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In 10 games as player and manager, Jurgen Klinsmann has never lost to Mexico. Grant Wahl runs down the USA manager's history vs. El Tri.

By Grant Wahl
October 07, 2015

There’s no other way to say it: Jurgen Klinsmann is at the lowest point in his four-year tenure as the U.S. men’s national team coach heading into Saturday’s USA-Mexico CONCACAF Cup showdown in the Rose Bowl. A fourth-place finish in this summer’s Gold Cup is the main reason, and (with the exception of friendly wins at Germany and the Netherlands) there has been a general malaise surrounding Klinsmann’s team since the end of World Cup 2014.

For the first time, in fact, people in the U.S. soccer community are starting to issue conditional calls for Klinsmann’s departure. Landon Donovan said on Tuesday that Klinsmann should be fired if the U.S. loses on Saturday, and he would hardly be the only one calling for Klinsmann’s removal should the U.S. fall to its archrival.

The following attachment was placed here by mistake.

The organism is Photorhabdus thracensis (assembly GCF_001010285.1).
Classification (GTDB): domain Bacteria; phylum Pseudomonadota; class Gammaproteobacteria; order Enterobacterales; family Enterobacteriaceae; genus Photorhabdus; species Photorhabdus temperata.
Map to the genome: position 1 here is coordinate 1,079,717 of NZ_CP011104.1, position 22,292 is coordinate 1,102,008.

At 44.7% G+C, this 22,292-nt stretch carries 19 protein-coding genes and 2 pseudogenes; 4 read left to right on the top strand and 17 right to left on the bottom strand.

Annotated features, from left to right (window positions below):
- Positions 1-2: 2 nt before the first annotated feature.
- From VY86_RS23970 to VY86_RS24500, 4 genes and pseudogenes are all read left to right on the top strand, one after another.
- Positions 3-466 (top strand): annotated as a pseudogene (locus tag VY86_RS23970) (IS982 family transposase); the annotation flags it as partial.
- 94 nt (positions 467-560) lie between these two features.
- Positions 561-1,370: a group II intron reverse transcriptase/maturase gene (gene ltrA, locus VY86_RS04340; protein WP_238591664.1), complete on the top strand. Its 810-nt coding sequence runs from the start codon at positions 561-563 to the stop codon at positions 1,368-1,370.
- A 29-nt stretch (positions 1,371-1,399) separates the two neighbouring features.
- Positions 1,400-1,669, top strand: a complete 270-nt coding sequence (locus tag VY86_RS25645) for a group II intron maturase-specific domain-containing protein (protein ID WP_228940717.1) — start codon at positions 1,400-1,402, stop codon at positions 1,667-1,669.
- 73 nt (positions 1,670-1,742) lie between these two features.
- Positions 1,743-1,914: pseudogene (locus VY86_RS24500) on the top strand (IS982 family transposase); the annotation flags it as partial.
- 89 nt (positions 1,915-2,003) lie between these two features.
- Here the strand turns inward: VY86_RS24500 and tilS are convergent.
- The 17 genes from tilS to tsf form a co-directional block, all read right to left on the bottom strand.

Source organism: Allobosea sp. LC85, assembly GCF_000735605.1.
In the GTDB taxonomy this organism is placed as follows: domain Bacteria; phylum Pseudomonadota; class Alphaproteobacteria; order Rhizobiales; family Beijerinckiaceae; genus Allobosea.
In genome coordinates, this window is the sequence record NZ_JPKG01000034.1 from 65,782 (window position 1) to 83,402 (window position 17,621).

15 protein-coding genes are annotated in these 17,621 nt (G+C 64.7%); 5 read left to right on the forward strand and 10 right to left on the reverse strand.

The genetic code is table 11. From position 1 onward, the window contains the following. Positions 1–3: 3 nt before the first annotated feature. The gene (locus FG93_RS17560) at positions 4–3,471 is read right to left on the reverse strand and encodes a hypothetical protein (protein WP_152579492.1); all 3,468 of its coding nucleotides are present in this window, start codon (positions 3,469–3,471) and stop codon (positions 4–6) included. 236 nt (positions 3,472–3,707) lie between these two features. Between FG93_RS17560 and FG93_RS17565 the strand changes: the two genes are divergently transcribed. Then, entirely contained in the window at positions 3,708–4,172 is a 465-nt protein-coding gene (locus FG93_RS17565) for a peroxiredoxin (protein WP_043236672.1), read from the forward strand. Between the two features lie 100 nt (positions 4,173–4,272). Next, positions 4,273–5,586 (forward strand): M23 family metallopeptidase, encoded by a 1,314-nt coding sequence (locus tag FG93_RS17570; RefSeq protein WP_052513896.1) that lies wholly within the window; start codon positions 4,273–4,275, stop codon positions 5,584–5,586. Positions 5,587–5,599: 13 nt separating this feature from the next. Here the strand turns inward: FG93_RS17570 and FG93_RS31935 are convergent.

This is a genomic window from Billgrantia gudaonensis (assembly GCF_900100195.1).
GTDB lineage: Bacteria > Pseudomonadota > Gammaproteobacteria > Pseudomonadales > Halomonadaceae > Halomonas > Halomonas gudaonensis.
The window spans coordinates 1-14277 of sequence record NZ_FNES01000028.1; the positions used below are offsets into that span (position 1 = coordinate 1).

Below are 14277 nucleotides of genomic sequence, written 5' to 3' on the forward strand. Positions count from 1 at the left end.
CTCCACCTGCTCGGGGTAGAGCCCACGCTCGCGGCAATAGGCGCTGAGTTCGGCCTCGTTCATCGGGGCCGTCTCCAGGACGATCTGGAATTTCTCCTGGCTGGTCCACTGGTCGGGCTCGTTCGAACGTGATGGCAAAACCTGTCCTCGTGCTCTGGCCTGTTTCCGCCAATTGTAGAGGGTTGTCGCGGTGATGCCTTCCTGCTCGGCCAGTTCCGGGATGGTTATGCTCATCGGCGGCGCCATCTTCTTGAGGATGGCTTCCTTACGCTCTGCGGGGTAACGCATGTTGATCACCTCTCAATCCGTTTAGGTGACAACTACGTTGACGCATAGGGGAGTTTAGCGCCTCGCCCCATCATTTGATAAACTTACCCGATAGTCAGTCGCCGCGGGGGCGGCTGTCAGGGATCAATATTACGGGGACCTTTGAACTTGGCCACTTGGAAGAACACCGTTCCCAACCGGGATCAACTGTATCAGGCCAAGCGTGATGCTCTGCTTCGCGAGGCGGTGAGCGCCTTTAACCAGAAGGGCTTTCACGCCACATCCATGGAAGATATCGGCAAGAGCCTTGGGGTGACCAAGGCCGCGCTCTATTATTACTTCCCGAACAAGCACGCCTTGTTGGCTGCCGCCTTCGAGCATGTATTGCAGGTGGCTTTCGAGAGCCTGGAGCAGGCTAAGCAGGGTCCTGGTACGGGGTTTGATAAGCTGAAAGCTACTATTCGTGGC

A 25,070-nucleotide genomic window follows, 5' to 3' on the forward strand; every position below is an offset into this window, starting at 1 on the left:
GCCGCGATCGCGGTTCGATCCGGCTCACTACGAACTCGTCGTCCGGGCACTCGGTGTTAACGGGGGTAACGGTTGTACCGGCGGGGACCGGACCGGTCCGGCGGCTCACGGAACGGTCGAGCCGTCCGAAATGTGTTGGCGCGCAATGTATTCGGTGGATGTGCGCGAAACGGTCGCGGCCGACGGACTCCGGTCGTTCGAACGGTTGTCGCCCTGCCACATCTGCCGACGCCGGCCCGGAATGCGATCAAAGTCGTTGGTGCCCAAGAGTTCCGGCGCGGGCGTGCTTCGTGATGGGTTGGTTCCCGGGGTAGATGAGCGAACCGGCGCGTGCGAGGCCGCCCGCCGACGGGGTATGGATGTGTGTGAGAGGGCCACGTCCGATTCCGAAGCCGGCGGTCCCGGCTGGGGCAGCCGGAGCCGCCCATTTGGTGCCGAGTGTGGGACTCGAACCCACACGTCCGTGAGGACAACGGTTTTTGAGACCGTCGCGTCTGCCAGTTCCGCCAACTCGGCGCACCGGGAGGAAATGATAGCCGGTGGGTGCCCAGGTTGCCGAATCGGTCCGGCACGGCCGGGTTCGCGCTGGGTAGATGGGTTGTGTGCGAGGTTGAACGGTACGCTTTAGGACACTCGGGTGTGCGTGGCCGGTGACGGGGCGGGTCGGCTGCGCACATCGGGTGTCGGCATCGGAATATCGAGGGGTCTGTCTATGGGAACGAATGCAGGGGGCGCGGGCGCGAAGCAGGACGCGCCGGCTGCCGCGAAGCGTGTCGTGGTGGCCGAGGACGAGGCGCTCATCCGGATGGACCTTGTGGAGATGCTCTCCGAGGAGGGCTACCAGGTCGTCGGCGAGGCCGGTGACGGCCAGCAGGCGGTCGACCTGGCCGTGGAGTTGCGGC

But Klinsmann does have something going for him against Mexico, a remarkable career record: In 10 games as a player and coach, including six as the U.S. manager, Klinsman has never lost to Mexico. Not once.

Let’s break it down:


Germany 1:1 Mexico, October 14, 1992; Dresden, Germany (friendly)

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​Klinsmann comes on at the start of the second half for the reigning World Cup champions, who see Rudi Völler’s 58th-minute goal matched by Carlos Hermosillo’s equalizer in the 72nd minute. The German team is coached by Berti Vogts, who’s now a technical advisor for Klinsmann with the U.S. team. Meanwhile, the Mexicans are managed by Argentine legend César Luis Menotti, the 1978 World Cup winner who will go on to coach Klinsmann at Sampdoria in 1997.

Mexico 0:0 Germany, December 22, 1993; Mexico City (friendly)

Three days before Christmas, Klinsmann plays 71 minutes in the scoreless tie before a crowd of 110,000 at the Estadio Azteca before coming off for Ulf Kirsten. The Germans will go on to a disappointing quarterfinal exit at World Cup ’94 in the U.S. the next summer.